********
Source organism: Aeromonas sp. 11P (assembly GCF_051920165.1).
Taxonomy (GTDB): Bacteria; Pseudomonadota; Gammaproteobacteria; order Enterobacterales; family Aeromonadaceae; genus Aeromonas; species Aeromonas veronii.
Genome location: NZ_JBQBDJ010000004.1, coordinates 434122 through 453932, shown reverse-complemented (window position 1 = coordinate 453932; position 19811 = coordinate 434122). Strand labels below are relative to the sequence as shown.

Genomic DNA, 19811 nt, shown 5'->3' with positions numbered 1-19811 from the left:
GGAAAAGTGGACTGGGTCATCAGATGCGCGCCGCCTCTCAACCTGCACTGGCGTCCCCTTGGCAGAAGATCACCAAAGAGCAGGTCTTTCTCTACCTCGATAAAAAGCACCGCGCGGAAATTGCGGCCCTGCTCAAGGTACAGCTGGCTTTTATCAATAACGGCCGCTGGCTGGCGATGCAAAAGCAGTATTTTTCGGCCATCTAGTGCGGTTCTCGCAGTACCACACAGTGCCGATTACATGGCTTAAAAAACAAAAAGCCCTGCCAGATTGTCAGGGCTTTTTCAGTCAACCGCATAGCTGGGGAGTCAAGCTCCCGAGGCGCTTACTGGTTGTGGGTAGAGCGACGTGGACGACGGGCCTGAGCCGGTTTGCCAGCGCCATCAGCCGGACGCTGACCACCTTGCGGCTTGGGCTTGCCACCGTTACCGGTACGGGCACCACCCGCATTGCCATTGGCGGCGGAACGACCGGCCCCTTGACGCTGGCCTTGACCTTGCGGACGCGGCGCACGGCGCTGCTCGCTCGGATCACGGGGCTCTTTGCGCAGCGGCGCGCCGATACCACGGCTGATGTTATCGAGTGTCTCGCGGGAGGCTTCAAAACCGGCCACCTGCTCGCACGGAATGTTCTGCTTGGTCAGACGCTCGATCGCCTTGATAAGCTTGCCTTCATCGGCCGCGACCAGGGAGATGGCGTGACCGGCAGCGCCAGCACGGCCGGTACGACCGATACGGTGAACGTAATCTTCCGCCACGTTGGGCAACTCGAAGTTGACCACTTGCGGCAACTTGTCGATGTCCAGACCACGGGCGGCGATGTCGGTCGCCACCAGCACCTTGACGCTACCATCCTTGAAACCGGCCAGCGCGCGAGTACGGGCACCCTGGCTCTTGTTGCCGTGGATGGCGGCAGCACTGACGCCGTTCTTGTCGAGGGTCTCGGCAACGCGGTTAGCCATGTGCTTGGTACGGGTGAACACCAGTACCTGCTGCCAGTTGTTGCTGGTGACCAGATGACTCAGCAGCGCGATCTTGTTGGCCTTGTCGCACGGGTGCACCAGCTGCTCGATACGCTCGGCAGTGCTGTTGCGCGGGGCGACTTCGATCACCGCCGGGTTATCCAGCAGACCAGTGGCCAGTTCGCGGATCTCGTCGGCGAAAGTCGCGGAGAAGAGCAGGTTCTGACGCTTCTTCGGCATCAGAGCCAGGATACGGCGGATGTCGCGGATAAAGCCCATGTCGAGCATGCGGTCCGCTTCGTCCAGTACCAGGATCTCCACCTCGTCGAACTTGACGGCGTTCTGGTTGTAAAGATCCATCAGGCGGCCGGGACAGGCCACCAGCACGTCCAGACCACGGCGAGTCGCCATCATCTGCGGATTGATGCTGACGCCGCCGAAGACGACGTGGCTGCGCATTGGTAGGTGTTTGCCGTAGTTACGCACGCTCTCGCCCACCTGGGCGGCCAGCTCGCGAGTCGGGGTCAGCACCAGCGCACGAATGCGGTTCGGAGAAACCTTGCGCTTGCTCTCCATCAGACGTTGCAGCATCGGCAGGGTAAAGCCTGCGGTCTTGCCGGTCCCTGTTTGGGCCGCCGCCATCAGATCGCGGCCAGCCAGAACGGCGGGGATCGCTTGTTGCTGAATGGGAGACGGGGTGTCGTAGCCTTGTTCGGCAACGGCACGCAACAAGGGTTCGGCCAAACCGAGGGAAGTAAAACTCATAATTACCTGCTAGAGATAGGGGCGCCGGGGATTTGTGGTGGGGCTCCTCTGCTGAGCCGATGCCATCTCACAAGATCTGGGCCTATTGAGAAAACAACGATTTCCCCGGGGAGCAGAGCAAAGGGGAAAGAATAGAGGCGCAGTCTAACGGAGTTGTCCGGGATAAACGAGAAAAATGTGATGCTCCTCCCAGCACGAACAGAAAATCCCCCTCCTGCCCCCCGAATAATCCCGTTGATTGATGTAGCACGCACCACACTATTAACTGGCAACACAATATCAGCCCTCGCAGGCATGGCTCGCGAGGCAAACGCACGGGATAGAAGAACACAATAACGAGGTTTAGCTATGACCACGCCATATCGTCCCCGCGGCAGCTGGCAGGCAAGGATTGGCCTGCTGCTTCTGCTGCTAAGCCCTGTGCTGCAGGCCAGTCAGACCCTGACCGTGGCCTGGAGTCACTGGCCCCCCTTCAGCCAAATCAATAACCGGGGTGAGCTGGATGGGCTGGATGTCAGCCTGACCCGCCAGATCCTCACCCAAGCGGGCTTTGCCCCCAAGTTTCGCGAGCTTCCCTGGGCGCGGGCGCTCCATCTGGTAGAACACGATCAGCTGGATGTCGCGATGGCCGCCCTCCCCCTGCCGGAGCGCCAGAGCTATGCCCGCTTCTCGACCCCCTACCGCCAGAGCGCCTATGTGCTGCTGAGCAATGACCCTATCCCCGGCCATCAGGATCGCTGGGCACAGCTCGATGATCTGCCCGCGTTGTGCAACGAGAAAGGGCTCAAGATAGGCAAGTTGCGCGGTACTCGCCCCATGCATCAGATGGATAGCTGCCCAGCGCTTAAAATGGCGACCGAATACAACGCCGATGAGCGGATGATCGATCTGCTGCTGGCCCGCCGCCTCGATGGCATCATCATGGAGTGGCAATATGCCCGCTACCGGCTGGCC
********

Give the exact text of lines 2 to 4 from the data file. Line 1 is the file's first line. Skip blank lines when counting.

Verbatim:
Taxonomy (GTDB): Bacteria; Pseudomonadota; Gammaproteobacteria; order Enterobacterales; family Aeromonadaceae; genus Aeromonas; species Aeromonas veronii.
Genome location: NZ_JBQBDJ010000004.1, coordinates 434122 through 453932, shown reverse-complemented (window position 1 = coordinate 453932; position 19811 = coordinate 434122). Strand labels below are relative to the sequence as shown.

Genomic DNA, 19811 nt, shown 5'->3' with positions numbered 1-19811 from the left: